“It’s going to be there,” he said. “There are units on the base that don’t belong to the brigade.”
In Baumholder, some were excited about the news, others disappointed. Many wondered about the next step. None of those interviewed had been officially informed of an impending move.
Maiyse Torres, whose husband is part of the brigade, said she hopes her daughter will be able to graduate next year from Baumholder High School.
Thirteen months into their first overseas assignment, Torres isn’t happy at the prospect of leaving Germany before their three-year tour is up.
“It’s upsetting,” she said. “I actually love Germany.”
The news of the brigade’s departure, however, wasn’t a surprise, Torres said. Her husband found out from his unit last month that the brigade would be leaving, she said, after he returned from a deployment to Afghanistan.
The family is stepping up travel plans, trying to take in as much of Europe as possible, she said, “because this is a once-in-a-lifetime thing.”
But Lesley Torres, who is not related to Maiyse, does not share that enthusiasm.
“I think they’re doing the right thing,” she said. “I don’t think this place was meant for families.”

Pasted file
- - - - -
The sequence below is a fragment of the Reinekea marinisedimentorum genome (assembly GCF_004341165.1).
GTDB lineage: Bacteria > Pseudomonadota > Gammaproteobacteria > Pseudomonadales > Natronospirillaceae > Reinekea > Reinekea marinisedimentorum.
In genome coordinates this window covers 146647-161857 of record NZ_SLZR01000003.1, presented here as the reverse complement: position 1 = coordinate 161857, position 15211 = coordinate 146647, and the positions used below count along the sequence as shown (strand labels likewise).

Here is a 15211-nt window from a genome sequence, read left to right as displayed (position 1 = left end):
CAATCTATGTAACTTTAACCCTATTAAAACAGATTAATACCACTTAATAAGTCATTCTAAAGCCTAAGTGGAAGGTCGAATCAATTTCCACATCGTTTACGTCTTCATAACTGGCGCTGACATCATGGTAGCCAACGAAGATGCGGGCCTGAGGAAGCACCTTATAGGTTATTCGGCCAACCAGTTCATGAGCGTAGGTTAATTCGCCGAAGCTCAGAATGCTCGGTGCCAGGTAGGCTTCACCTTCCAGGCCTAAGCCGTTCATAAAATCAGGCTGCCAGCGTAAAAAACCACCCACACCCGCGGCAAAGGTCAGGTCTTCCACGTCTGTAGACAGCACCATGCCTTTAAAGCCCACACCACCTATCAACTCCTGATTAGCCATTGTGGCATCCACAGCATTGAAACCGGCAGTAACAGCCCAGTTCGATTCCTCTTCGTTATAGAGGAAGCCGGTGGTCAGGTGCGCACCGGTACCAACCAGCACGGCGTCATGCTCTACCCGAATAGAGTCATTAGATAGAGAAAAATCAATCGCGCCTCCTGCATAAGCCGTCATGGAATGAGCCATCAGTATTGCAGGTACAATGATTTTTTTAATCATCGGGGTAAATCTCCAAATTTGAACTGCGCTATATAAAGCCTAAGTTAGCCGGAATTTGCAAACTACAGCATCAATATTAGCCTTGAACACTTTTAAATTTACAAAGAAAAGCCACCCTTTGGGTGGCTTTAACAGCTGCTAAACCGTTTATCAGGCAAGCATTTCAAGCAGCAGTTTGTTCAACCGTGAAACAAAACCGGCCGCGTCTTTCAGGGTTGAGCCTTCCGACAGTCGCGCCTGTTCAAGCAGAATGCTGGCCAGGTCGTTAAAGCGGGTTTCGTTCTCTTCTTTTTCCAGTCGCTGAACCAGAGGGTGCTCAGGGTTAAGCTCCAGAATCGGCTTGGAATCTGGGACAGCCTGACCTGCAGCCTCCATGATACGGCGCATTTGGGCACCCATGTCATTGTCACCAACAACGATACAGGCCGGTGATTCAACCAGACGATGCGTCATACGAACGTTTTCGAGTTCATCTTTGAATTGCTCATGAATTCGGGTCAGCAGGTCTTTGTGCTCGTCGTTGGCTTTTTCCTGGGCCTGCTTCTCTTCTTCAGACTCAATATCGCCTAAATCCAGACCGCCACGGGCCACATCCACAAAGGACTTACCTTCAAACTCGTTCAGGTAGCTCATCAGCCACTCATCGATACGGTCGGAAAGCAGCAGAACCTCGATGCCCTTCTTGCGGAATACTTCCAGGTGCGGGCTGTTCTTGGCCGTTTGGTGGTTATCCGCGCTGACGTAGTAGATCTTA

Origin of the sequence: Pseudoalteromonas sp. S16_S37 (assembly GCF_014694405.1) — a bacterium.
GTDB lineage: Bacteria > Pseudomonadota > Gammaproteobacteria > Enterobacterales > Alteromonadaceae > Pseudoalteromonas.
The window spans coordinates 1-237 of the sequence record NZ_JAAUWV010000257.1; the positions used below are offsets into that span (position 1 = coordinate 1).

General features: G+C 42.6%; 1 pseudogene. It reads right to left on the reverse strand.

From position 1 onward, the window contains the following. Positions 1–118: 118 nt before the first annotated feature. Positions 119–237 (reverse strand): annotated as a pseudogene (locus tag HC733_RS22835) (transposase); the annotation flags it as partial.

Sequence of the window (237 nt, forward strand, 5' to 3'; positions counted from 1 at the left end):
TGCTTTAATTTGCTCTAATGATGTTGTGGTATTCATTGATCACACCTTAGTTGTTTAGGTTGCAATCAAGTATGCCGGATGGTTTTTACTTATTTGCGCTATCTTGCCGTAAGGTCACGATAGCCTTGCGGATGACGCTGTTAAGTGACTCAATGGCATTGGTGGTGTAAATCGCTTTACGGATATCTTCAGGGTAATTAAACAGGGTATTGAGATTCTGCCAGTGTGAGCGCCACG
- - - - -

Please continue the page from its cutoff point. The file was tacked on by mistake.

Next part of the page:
Lesley Torres said she learned the brigade was departing when the Stars and Stripes article announcing two Army heavy brigades would be leaving Germany was posted Friday morning on a Baumholder spouses’ group Facebook page. She and her husband, an Army sergeant currently deployed to Afghanistan, however, have heard nothing official.
“A majority of my friends, we were hoping Baumholder would be the one to go,” she said, citing lack of employment opportunities for spouses and difficulty finding childcare as among challenges she’s encountered.
For Baumholder native Ulrike Mueller, it feels as though she is losing family.
“I grew up with Americans,” said Mueller, who works at the Kohl bakery in front of the post exchange. “It’s like a family here. I don’t want them to leave.”
Anticipation that one, or both, brigades might leave has generated hand-wringing in German communities around Grafenwöhr, where economies depend heavily on the garrison.
In addition to the brigade, the Grafenwöhr garrison also houses the 2nd Cavalry Regiment and has a population of roughly 42,000, which includes posts in Rose Barracks, Hohenfels and Garmisch, according to the garrison.
The military community in Baumholder numbers roughly 14,000, including families and civilians, according to base officials. Of the 4,500 soldier authorizations for the garrison, 3,800 belong to the brigade, according to USAREUR.
It’s possible Baumholder could host rotational units in the future, or be home to Army logistics units from elsewhere in Europe, since USAEUR’s logistics hub is right down the road from Baumholder in Kaiserslautern, Anderson said.
Jennifer Svan reported from Baumholder. Stars and Stripes’ reporter Chris Carroll contributed to this report.